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vestaviascott 01-02-2013 03:58 PM

How To Dry Out Hardwood Floors (water Damage)
 
I had a drain pipe leak in the wall behind the kitchen sink. The water had apparently seeped between the hardwoods and the subfloor felt under the kitchen cabinets and. I've got several rows of cupped planks just in front of the sink area. There are no hardwoods under the cabinets, just subfloor. The wood looks suprisingly good from below in the crawlspace.

I'm getting moisture readings of greater than 30% on top of the cupped wood, so I'm pretty sure the extent of the moisture damage is between the subfloor and the wood.

To repair thus far, I've had a plumber replace the leaky galvanized drain pipe with PVC all the way to the sewer drain stack pipe. Now I need to dry the floors out. Service Master is estimating appx $1k to dry out floors and area under cabinets.

They will tape heating mats to the top of the floors and they also have some way of going through toe molding to get the area under the cabinets dry.

Is this a candidate for DIY repair?

What's the worse that can happen if I leave it as is? Will it eventually dry out?

joecaption 01-02-2013 04:17 PM

Nope and there now will be mold groing under the flooring.
Insurance companys used to cheap out and not allow for removing the old floor when there was water damage, they learned the hard way it does not work out.
There's also very little chance of that wood just laying back down flat again.

Awoodfloorguy 01-02-2013 04:53 PM

I have seen peoples floor dry out after accidents like this and then them be able to refinish the floors. However, as someone else mentioned you can have issues with mold. I would speak with your insurance company as they will cover this, we deal with similar situations all the time. Some insurance companies will pay to replace all the flooring, while others will pay to have new boards patched in and the floors refinished.

vestaviascott 01-02-2013 05:23 PM

Insurance company does not want to pay. They say if the damage is caused by a sudden event, pipe burst, its covered, but may not be covered if the damage is due to prolonged exposure. Just noticed wood cupping when we discovered the leak but galvanized pipe shows signs of rust, so no way of knowing for sure how long floors have been wet.

Anyway, I'm trying to weigh my options and just need it fixed asap. The floor joists are super clean. Has to be a layer of moisture between subfloor and hardwoods so I just need to extract that moisture. Service magic said there is no signs of microbial activity.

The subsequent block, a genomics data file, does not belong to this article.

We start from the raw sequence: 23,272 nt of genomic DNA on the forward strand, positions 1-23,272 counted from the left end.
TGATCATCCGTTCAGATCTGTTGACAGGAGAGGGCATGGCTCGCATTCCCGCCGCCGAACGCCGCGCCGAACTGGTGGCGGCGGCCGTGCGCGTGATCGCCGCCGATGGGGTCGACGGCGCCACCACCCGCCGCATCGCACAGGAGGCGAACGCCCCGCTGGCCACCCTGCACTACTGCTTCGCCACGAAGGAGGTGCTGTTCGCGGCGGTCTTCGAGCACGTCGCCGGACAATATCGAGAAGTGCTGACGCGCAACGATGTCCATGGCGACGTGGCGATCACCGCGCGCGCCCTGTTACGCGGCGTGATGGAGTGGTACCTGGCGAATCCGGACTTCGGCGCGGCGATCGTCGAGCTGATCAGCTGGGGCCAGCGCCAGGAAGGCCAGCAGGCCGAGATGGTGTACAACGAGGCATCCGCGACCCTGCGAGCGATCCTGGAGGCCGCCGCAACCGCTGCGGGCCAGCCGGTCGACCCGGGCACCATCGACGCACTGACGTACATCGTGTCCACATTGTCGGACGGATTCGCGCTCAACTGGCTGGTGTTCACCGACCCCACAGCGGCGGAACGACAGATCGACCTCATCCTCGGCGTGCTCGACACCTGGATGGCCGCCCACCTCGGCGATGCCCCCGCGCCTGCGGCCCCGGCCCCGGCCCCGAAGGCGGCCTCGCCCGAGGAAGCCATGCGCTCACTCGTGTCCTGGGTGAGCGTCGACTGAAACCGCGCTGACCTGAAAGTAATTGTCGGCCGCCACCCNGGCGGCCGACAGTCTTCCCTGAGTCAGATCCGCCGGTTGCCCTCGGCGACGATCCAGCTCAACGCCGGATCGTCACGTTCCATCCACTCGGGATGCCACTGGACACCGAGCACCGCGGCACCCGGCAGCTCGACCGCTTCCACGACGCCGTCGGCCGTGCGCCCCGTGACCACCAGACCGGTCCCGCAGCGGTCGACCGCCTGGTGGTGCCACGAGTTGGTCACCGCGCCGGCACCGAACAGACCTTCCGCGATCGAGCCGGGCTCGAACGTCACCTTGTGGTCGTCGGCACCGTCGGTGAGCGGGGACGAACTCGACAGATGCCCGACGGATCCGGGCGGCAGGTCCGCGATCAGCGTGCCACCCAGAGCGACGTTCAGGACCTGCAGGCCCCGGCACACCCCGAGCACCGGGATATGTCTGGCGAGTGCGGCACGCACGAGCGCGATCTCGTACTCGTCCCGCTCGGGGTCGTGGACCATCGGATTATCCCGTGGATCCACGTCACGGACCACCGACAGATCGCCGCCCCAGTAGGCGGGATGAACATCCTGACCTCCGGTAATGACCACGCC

Can a shop vac handle negative vacuum pressure?

My idea is to place a 1" to 1/2" layer of breathable mesh (a couple of 20x30x1 air filters) over the floor (appx 2x7' area) to create a permeable air space. Next, I'll lay plastic poly over the air filters, then tape down all sides to create an airtight seal over the air space. Finally, I'll cut an access hole in the plastic and insert the shop vac hose and tape it there to create a seal.

I'll leave the shop vac on it for a few days to extract the moisture out of the floor (similar to Injecti-Dry system) and take moisture readings daily until I'm down to 12% readings on the floor surface.

Should work, may work or fools errand?

joecaption 01-02-2013 06:50 PM

Fools errand.
Hay you said it first.

vestaviascott 01-03-2013 01:02 PM

Looks like the insurance is going to come through. Restoration company will be coming tomorrow morning with air movers and injectidry's.

And I was looking forward to testing out my new contraption :)

vestaviascott 01-04-2013 09:51 PM

My kitchen is like the engine room of a Navy destroyer. Lots of machines in there. Pics to follow.

1) Injectidry - hooked to 4x6 mat sucking moisture out of the gaps in the hardwoods
2) Air mover with lay-flat poly tube (aimed into kitchen sink cabinet)
3) Hot air blower attached to mini tubes blowing positive into cabinet floor cavity
4) Air mover blowing up onto subfloor in crawlspace
5) Dehumidifier (just slightly smaller than a smart car)
6) Air scrubber (cleaning the air and keeping us alive)

TrailerParadise 01-11-2013 12:03 PM

the subfloor may dry but that wood will not lay back down. We had something similar in our old house, the ice maker line on the fridge popped off in the middle of the night and flooded the kitchen, the flooring swelled and buckled, it was like walking on the rapids. We took out a bit of the flooring, hoping the swelled portion would lay down and fill the gap, but eight months later it still had not laid down. We had to replace it with laminate.

Awoodfloorguy 01-11-2013 04:57 PM

Quote:

Originally Posted by vestaviascott (Post 1086545)
My kitchen is like the engine room of a Navy destroyer. Lots of machines in there. Pics to follow.

1) Injectidry - hooked to 4x6 mat sucking moisture out of the gaps in the hardwoods
2) Air mover with lay-flat poly tube (aimed into kitchen sink cabinet)
3) Hot air blower attached to mini tubes blowing positive into cabinet floor cavity
4) Air mover blowing up onto subfloor in crawlspace
5) Dehumidifier (just slightly smaller than a smart car)
6) Air scrubber (cleaning the air and keeping us alive)

Hoping this works out for you. From the sounds of it you definitely have a good shot at salvaging your floors.

747 01-12-2013 04:16 AM

Good luck. They could buckle/cup after drying


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